10. Species Representation

Species objects in RMG contain a variety of attributes, including user given names, thermochemistry, as well as structural isomers. See the rmgpy.species.Species class documentation for more information.

RMG considers each species to be unique, and comprised of a set of molecular structural isomers, including resonance isomers. RMG uses the list of resonance isomers to compare whether two species are the same. Each molecular structure is stored in RMG using graph representations, using vertices and edges, where the vertices are the atoms and the edges are the bonds. This form of representation is known as an adjacency list. For more information on adjacency lists, see the Adjacency Lists page.

Species objects in the input file can also be constructed using other common representations such as SMILES, SMARTS, and InChIs. The following can all be used to represent the methane species:


Replacing the structure with any of the following representations will also produce the same species:

1 C u0 p0 c0 {2,S} {3,S} {4,S} {5,S}
2 H u0 p0 c0 {1,S}
3 H u0 p0 c0 {1,S}
4 H u0 p0 c0 {1,S}
5 H u0 p0 c0 {1,S}




Be careful using the SMILES shorthand with lowercase letters for aromatics, radicals, or double bonds, because these can be ambiguous and the resulting molecule may depend on the version of OpenBabel, RDKit, and RMG in use. To quickly generate any adjacency list, or to generate an adjacency list from other types of molecular representations such as SMILES, InChI, or even common species names, use the Molecule Search tool found here: https://rmg.mit.edu/molecule_search

10.1. Representing Oxygen

Special care should be taken when constructing a mechanism that involves molecular oxygen. The ground electronic state of molecular oxygen, \(^3\Sigma^-_g\), does not contain a double bond, but instead a single bond and two lone electrons. In RMG’s adjaceny list notation the ground state of oxygen is represented as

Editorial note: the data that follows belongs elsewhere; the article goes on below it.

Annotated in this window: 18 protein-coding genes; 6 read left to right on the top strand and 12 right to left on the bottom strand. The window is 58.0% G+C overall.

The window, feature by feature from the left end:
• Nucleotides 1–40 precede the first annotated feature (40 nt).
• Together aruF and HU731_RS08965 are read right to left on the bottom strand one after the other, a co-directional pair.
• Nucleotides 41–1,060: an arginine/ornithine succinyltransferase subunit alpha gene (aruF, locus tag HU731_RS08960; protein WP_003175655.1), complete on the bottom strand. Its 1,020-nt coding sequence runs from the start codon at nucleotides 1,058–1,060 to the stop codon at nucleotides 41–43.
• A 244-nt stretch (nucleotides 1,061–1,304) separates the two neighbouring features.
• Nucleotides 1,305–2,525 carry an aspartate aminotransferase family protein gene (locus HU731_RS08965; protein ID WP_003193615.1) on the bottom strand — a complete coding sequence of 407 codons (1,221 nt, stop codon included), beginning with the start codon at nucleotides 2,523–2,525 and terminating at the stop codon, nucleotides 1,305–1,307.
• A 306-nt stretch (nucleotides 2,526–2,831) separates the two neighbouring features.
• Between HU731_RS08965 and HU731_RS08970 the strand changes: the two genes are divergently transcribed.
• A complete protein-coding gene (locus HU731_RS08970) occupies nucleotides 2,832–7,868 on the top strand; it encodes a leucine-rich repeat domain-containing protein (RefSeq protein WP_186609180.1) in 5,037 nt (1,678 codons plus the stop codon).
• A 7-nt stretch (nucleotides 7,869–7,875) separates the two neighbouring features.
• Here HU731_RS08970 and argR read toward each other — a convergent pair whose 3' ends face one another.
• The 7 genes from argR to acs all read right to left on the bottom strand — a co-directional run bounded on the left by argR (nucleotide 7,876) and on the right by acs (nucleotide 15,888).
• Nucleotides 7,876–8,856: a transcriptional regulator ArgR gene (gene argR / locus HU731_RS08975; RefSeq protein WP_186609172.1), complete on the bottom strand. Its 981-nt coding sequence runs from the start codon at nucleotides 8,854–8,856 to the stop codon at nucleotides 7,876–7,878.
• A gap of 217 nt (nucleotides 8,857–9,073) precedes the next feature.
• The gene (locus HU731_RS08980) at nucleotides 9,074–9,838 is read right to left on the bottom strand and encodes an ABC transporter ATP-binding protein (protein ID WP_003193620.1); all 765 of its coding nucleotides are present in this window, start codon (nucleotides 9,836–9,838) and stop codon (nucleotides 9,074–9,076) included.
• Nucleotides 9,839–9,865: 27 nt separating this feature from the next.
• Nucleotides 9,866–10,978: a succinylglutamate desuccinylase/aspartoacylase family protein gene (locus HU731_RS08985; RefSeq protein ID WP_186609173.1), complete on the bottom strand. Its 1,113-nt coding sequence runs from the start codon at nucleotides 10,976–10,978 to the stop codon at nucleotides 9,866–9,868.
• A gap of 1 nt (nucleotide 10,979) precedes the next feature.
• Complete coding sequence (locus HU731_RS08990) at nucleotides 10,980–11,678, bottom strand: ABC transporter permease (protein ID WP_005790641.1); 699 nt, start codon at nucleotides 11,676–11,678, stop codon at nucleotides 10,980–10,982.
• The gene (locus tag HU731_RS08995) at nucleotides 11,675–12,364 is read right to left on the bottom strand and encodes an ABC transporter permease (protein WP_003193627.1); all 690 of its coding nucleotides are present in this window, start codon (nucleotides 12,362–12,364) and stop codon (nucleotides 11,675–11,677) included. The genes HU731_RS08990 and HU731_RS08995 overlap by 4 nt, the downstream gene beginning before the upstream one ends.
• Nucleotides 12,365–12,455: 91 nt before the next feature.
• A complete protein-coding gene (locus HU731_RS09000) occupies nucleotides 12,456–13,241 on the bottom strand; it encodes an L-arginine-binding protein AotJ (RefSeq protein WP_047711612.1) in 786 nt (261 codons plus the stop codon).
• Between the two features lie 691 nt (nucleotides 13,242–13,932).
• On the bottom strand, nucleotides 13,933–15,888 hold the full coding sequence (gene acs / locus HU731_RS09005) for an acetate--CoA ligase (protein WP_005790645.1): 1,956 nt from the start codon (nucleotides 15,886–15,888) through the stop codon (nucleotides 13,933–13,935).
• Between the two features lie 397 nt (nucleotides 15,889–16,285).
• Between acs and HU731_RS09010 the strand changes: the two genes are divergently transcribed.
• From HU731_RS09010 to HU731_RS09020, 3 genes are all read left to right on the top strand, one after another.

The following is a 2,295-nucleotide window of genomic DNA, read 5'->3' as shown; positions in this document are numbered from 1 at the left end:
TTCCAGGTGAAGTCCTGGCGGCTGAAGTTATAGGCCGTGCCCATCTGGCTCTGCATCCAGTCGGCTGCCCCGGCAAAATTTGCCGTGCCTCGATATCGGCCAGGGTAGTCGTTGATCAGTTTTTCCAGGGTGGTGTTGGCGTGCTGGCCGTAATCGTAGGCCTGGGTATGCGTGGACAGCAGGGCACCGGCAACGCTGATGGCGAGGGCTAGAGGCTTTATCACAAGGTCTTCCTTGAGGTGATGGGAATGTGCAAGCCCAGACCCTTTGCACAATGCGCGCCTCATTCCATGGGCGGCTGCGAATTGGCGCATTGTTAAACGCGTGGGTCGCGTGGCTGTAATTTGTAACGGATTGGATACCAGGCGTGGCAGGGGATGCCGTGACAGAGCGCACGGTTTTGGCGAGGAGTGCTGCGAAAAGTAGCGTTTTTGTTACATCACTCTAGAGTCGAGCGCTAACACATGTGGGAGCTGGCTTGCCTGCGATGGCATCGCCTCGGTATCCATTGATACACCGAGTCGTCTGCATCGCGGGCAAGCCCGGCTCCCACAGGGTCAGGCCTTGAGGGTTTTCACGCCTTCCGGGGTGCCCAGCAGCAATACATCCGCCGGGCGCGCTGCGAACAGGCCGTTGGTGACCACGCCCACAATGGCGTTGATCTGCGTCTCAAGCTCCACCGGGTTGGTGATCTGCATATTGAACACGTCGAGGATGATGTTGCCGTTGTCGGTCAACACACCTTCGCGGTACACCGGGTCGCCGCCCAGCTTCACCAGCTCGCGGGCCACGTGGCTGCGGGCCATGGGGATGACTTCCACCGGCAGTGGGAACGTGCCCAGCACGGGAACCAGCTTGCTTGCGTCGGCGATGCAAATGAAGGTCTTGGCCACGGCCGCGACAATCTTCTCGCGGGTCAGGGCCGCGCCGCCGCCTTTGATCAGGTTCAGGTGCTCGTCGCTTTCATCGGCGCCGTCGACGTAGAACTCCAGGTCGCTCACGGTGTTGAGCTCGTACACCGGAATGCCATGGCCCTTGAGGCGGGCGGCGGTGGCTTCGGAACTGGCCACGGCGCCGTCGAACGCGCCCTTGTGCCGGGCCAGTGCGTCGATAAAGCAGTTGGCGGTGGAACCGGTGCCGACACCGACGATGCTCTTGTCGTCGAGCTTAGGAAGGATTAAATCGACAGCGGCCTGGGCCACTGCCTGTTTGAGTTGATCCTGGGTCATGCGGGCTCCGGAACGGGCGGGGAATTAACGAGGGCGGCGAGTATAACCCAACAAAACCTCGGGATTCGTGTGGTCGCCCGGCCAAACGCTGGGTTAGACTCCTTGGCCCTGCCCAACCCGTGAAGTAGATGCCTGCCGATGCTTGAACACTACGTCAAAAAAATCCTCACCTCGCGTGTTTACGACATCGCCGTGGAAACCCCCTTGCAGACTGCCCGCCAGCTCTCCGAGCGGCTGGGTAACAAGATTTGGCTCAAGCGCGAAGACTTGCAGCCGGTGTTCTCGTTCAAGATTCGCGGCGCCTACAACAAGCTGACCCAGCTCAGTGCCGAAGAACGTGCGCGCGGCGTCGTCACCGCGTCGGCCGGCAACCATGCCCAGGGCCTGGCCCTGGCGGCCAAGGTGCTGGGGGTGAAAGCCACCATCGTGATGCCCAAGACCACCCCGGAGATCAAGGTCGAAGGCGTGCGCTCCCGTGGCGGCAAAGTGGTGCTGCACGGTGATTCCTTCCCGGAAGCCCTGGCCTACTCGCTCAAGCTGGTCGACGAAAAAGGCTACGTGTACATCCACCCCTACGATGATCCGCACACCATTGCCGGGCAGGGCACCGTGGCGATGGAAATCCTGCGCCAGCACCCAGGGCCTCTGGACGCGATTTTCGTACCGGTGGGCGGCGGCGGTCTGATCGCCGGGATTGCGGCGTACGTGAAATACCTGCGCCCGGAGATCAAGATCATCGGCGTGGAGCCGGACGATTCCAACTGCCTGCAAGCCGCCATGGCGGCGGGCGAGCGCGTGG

1 O u1 p2 {2,S}
2 O u1 p2 {1,S}

You should use the above adjacency list to represent molecular oxygen in your condition files, seed mechanisms, etc. The triplet form is 22 kcal/mol more stable than the first singlet excited state, \(^1\Delta_g\), which does contain a double bond. The adjacency list for singlet oxygen is

1 O u0 p2 {2,D}
2 O u0 p2 {1,D}

Selecting the correct structure for oxygen is important, as the reactions generated from a double bond are significantly different than those generated from a radical or diradical. For example, the reaction

\[\mathrm{CH_4} + \mathrm{O_2} \rightarrow \mathrm{CH_3} + \mathrm{HO_2}\]

would occur for both triplet and singlet oxygen, but in entirely different families. For triplet oxygen the above represents a hydrogen abstraction, while for singlet oxygen it represents the reverse of a disproportionation reaction.

The RMG databases have been modified to make all of the oxygen-related chemistry that was present in RMG databases consistent with the single-bonded biradical representation.

Conversion between triplet and singlet forms is possible through the primary reaction library OxygenSingTrip; the reactions involved are very slow, however, and are likely to be absent from any mechanisms generated. At this point, no other reactions of singlet oxygen have been included in RMG.

In order to allow the singlet form of O2 to be used in RMG, please allow it explicitly by setting allowSingletO2 to True in the generateSpeciesConstraints section of the RMG input file.

    allowSingletO2 = True,